Since this picture was taken,
and the British inspired tea cozy project wrapped up with a bit more than moderate success, I have been doing this:
If you guessed knitting hats, DING DING DING and bingo for you.
I got an inspiration after the cozy to do something with my new found hobby that might benefit others while giving me enjoyment as well. Besides, how many hats and scarves can I expect my family to willingly accept.
So I’ve found some fairly easy, basic hat patterns and I’ve been knitting away, turning out gentleman’s, ladies, kids, and even one baby hat. *That one happens to be the whitish one smack dab in the middle of this picture. I have a few others, maybe 4 or 5 in the men’s sizes that aren’t necessarily perfect, but they are functional. Point of fact, I don’t think I can say that any of the hats I’ve turned out so far are perfect, but the few flubs or flaws that I have made are easily hidden so I still feel okay about the purpose and use of these intended objects.
And the intent is simple. By October of 2015, about 9 months from now, I hope to have at least a few boxes of hats ready to be donated to a homeless shelter or some other organization that helps those in need. I would like to stay local with this project, although in my scouting of hat patterns I have actually run across a website that details organizations across the country that accept handmade items such as these.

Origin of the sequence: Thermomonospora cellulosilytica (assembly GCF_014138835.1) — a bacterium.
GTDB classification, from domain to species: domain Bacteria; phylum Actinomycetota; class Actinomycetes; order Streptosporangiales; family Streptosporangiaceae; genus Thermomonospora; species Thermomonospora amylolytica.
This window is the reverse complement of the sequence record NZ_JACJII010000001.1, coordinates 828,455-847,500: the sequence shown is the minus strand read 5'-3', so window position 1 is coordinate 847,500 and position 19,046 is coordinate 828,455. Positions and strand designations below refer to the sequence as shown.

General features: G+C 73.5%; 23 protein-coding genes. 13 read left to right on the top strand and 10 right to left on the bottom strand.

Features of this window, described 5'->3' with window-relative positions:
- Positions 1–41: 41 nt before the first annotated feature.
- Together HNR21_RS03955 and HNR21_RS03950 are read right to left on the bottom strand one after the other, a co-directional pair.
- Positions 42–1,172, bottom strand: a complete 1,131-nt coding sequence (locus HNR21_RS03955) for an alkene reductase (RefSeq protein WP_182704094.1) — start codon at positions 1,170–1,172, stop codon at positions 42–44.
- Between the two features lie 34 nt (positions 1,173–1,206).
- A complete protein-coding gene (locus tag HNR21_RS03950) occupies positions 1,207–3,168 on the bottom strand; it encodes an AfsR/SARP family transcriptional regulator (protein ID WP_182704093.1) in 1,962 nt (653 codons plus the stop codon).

Making these hats is giving me the opportunity to learn a number of new (to me) knitting stitches as well as experiment with various types of yarn and needle sizes. It’s pretty amazing how just small variations in needle size and type of yarn can change an entire pattern.
I like to see the patterns take shape with each new row. For now I’m still using straight single pointed needles, which means that I have to sew a seam in these hats to finish them. I’m just beginning to learn about circular needles, what they can do and how they are used. Using this type of needle would allow me to make hats with stripes, and also remove the need to seam each hat, but for now this simple way is okay.
I usually buy yarn in large sizes and on sale. Places like Wal-Mart have been helpful for picking up yarn on clearance because, wow- is it expensive otherwise.
I’ve also kicked around the idea of making baby hats, thus the trial making the tiny one in the middle of this picture.
That picture is deceptive. The hat is actually the perfect size for a newborn, the other two are kid size. You’ll just have to take my word as the perspective is obviously not planned out very well. Before I do too many baby hats, although they are quite fun and the yarn is amazingly soft, I think I should check with a local hospital to see if they would accept them, or try to find an appropriate organization that can help. If these aren’t going to be useful then I need to stick with the young child size and up, or make tons of baby hats and get a booth at the local farmer’s market next spring.
So now you know my new hobby. I’ve come to find knitting to be very relaxing. The hands/thumbs do okay most of the time. I just have to watch myself and keep knitting sessions to a minimum if a lot of purling is involved in the pattern. The movements my thumbs have to make to purl stitch are the hardest with arthritis.